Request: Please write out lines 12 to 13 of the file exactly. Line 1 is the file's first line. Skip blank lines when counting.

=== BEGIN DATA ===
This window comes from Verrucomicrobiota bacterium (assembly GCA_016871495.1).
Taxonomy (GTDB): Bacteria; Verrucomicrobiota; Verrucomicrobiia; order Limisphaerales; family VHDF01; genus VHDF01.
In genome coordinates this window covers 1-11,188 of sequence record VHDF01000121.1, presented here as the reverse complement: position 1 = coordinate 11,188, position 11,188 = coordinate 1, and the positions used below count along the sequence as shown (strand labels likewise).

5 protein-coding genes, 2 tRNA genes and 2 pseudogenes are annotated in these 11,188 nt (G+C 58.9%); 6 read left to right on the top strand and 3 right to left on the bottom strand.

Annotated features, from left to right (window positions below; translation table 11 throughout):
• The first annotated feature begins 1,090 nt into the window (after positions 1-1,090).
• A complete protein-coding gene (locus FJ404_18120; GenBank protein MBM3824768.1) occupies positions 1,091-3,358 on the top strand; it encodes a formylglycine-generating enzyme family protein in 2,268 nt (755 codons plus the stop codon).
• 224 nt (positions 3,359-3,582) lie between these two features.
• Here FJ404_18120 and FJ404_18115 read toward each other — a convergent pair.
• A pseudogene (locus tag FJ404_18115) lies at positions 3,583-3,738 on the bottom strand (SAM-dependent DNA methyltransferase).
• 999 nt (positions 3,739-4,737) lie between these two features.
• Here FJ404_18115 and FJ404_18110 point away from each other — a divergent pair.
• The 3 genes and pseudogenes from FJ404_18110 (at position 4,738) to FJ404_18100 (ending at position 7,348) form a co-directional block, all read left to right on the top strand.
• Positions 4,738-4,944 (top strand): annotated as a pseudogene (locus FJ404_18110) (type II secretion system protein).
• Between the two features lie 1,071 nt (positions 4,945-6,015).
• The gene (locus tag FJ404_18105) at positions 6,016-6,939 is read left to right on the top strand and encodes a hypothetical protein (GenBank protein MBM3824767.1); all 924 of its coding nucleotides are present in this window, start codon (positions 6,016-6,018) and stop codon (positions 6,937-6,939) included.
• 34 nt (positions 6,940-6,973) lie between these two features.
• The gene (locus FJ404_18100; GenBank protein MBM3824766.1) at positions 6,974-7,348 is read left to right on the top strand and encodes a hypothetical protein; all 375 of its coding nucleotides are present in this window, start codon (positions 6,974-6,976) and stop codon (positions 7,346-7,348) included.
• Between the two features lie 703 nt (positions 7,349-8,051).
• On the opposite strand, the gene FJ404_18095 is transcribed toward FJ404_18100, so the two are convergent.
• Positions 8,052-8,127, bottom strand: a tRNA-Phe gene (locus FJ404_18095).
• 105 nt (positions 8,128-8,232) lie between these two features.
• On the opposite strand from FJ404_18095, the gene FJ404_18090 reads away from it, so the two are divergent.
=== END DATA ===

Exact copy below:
• Here FJ404_18115 and FJ404_18110 point away from each other — a divergent pair.
• The 3 genes and pseudogenes from FJ404_18110 (at position 4,738) to FJ404_18100 (ending at position 7,348) form a co-directional block, all read left to right on the top strand.